Measuring the Speed of Biochemical Reactions

Thursday, March 2nd, 2017
12:00h., Central Meeting Room at DeustoTech

Ryan Evans

Applied and Computational Mathematics Division,National Institute of Standards and Technology (U.S.A.)

Many biochemical reactions involve a stream of chemical reactants flowing through a fluid-filled volume, over a surface to which receptors are confined. Such surface-volume reactions occur during blood clotting, drug-protein interactions, and DNA-damage repair.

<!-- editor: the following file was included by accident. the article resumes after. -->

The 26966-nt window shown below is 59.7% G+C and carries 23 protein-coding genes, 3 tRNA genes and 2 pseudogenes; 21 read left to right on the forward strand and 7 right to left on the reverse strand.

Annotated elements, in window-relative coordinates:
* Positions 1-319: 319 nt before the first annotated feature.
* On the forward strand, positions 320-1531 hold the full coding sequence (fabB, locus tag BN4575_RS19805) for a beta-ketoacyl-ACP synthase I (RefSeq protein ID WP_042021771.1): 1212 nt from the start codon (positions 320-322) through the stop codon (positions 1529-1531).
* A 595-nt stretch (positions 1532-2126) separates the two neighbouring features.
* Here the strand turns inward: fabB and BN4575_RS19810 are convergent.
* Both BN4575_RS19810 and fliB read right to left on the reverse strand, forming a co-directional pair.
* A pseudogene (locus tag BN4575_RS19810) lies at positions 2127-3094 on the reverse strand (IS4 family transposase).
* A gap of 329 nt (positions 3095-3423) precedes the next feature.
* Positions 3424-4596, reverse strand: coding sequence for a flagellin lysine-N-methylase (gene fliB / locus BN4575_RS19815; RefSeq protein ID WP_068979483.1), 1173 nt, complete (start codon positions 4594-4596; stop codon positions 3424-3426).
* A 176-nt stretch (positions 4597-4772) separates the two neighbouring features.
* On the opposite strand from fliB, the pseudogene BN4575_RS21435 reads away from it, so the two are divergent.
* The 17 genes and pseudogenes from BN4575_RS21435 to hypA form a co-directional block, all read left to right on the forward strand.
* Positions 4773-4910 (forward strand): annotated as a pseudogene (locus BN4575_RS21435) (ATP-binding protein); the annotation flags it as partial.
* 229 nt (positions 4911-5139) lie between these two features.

Scientists measure reaction rate constants associated with these reactions using optical biosensors: an instrument in which reactants are convected through a flow-cell, over a surface to which other reactants are immobilized. Scientists currently study biosensor experiments which involve multiple interacting components on the sensor surface. We discuss a partial differential equation model for multiple-component reactions in optical biosensors. Thanks to high Peclet number flow, this model reduces to a set of nonlinear integrodifferential equations for the reacting species concentrations, which in turn reduces to a set of ordinary differential equations which can be used to measure rate constants using biosensor data. We conclude by discussing recent developments on a related problem concerning instruments involved in creating personalized medicine.